Eduardo Eduardo - 4 months ago 8
Javascript Question

Avoiding javascript callback and promise hell

I have many asynchronous methods to execute and my program flows can change a lot depending on each method return. The logic below is one example. I could not write it in a easy-to-read way using Promises. How would you write it?

Ps: more complex flows are welcome.

Ps2: is_business is a predefined flag where we say whether we are writing a "business user" or a "person user".

begin transaction
update users
if updated
if is_business
update_business
if not updated
insert business
end if
else
delete business
end if
else
if upsert
insert user
if is_business
insert business
end if
end if
end if
commit transaction

Answer

The nice thing about promises is that they make a simple analogy between synchronous code and asynchronous code. To illustrate (using the Q library):

Synchronous:

var thisReturnsAValue = function() {
  var result = mySynchronousFunction();
  if(result) {
    return getOneValue();
  } else {
    return getAnotherValue();
  }
};

try {
  var value = thisReturnsAValue();
  console.log(value);
} catch(err) {
  console.error(err);
}

Asynchronous:

var Q = require('q');

var thisReturnsAPromiseForAValue = function() {
  return Q.Promise(function() {
    return myAsynchronousFunction().then(function(result) {
      if(result) {
        // Even getOneValue() would work here, because a non-promise
        // value is automatically cast to a pre-resolved promise
        return getOneValueAsynchronously();
      } else {
        return getAnotherValueAsynchronously();
      }
    });
  });
};

thisReturnsAPromiseForAValue().then(function(value) {
  console.log(value);
}, function(err) {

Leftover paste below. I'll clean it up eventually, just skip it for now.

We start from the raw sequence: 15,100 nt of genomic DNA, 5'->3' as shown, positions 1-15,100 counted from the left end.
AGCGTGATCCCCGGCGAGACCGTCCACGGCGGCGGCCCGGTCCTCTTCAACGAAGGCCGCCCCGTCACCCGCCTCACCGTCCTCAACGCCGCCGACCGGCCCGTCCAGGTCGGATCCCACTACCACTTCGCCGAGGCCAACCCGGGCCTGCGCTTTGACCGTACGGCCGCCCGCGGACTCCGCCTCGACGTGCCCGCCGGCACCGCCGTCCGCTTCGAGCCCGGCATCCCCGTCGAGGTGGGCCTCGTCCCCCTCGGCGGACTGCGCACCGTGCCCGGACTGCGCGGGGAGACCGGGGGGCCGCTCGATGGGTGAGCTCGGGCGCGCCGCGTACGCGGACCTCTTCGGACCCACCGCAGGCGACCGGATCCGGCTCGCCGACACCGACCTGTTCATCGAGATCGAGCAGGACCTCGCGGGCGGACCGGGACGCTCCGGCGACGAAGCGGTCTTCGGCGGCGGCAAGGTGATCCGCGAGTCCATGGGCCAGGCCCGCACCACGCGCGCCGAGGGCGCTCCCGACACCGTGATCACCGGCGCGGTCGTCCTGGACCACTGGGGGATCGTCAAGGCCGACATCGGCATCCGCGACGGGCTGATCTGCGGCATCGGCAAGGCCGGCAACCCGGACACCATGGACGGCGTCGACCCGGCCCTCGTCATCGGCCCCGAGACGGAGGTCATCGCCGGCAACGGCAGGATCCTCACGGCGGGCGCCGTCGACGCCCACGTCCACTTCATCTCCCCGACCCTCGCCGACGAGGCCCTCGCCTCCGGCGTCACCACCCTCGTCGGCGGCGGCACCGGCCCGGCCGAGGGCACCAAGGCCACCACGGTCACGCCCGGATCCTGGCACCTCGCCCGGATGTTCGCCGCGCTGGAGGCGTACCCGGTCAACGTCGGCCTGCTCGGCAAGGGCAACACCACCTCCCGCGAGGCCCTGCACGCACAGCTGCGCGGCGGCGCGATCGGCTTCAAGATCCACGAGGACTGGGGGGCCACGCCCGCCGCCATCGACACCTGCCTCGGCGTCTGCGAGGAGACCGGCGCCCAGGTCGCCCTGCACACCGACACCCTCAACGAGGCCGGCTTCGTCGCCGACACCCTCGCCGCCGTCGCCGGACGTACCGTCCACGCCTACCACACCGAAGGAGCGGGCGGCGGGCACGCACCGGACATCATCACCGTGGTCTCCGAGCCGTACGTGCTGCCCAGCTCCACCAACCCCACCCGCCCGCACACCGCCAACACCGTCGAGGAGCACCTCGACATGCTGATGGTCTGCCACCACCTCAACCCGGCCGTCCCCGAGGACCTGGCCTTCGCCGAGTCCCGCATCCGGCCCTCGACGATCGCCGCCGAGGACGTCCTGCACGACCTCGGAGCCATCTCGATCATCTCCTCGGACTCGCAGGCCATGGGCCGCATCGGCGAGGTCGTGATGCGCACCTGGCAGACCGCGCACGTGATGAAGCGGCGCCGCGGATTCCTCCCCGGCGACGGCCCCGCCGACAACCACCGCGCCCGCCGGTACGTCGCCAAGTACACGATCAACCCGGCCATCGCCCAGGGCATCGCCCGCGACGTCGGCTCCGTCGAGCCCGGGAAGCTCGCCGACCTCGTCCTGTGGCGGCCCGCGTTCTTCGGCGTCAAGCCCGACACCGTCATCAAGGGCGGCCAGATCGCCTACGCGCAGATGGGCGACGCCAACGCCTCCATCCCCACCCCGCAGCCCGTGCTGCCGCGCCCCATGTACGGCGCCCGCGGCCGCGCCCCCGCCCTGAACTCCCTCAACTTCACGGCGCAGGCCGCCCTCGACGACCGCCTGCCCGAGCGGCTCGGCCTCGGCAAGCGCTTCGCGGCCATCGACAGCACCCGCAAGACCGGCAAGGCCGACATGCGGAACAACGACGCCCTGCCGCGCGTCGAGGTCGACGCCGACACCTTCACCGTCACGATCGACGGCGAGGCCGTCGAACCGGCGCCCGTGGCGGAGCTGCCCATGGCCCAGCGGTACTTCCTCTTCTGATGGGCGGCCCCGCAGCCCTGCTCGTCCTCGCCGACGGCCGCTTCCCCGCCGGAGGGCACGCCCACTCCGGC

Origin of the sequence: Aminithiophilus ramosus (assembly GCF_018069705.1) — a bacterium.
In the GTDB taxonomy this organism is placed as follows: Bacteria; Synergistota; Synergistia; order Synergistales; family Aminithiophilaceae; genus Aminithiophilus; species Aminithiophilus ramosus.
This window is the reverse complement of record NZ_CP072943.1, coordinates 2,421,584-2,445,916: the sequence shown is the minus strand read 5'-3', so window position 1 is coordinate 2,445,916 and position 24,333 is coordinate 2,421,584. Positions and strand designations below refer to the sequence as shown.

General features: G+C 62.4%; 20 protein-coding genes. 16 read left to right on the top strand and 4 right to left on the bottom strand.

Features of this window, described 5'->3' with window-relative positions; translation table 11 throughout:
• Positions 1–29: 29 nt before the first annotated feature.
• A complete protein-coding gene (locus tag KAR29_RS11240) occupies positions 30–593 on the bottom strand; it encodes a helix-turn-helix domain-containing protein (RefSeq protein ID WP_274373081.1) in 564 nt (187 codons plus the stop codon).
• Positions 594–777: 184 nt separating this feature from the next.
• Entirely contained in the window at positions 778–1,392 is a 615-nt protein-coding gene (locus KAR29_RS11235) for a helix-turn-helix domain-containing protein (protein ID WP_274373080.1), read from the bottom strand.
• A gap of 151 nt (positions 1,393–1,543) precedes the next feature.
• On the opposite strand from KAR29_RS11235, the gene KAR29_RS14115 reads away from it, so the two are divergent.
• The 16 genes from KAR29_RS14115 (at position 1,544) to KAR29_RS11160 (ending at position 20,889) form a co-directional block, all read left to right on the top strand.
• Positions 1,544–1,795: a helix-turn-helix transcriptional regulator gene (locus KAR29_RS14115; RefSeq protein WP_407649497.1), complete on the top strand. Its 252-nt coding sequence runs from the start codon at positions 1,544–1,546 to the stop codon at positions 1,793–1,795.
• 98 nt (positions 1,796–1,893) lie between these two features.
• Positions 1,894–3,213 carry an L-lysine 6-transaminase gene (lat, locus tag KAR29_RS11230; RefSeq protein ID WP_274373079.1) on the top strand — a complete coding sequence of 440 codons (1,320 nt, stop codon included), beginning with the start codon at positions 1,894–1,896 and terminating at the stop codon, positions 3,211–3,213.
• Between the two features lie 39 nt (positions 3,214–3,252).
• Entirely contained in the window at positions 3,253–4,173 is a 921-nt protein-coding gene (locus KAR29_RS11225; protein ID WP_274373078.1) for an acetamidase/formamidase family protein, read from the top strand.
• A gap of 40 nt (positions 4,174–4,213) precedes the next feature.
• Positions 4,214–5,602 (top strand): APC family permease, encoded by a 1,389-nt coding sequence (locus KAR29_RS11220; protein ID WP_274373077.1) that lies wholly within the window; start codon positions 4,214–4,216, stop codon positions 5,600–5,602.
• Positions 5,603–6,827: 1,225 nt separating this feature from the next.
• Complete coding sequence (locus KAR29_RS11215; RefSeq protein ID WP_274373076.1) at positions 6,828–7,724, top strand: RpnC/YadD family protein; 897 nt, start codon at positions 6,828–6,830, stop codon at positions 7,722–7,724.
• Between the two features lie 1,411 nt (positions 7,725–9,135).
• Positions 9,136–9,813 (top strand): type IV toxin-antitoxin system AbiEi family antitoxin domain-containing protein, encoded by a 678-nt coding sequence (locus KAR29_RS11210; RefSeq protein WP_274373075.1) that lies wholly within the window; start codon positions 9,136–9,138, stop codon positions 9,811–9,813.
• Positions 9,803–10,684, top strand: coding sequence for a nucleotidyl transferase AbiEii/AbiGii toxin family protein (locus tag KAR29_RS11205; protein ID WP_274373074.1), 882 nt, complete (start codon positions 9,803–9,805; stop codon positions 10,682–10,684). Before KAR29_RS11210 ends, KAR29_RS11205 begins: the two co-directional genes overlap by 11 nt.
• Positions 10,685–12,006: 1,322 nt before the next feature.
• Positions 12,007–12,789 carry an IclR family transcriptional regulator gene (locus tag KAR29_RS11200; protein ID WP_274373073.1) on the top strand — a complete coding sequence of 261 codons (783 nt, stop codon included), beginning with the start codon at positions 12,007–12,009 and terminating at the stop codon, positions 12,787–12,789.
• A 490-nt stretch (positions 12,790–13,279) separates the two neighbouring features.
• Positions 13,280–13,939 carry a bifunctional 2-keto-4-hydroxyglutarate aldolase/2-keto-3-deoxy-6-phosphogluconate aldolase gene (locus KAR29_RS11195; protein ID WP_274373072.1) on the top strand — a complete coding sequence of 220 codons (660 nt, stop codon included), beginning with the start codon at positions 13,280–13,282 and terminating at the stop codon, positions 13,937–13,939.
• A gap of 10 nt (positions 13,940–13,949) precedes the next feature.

console.error(err);
});

You just need to get used to the idea that return values are always accessed as arguments to then-callbacks, and that chaining promises equates to composing function calls (f(g(h(x)))) or otherwise executing functions in sequence (var x2 = h(x); var x3 = g(x2);). That's essentially it! Things get a little tricky when you introduce branches, but you can figure out what to do from these first principles. Because then-callbacks accept promises as return values, you can mutate a value you got asynchronously by returning another promise for an asynchronous operation which resolves to a new value based on the old one, and the parent promise will not resolve until the new one resolves! And, of course, you can return these promises from within if-else branches.

The other really nice thing illustrated in the example above is that promises (at least ones that are compliant with Promises/A+) handle exceptions in an equally analogous way. The first error "raised" bypasses the non-error callbacks and bubbles up to the first available error callback, much like a try-catch block.

For what it's worth, I think trying to mimic this behavior using hand-crafted Node.js-style callbacks and the async library is its own special kind of hell :).

Following these guidelines your code would become (assuming all functions are async and return promises):

beginTransaction().then(function() {
  // beginTransaction() has run
  return updateUsers(); // resolves the boolean value `updated`
}).then(function(updated) {
  // updateUsers() has "returned" `updated`
  if(updated) {
    if(isBusiness) {
      return updateBusiness().then(function(updated) {
        if(!updated) {
          return insertBusiness();
        }
        // It's okay if we don't return anything -- it will
        // result in a promise which immediately resolves to
        // `undefined`, which is a no-op, just like a missing
        // else-branch
      });
    } else {
      return deleteBusiness();
    }
  } else {
    if(upsert) {
      return insertUser().then(function() {
        if(isBusiness) {
          return insertBusiness();
        }
      });
    }
  }
}).then(function() {
  return commitTransaction();
}).then(function() {
  console.log('all done!');
}, function(err) {
  console.error(err);
});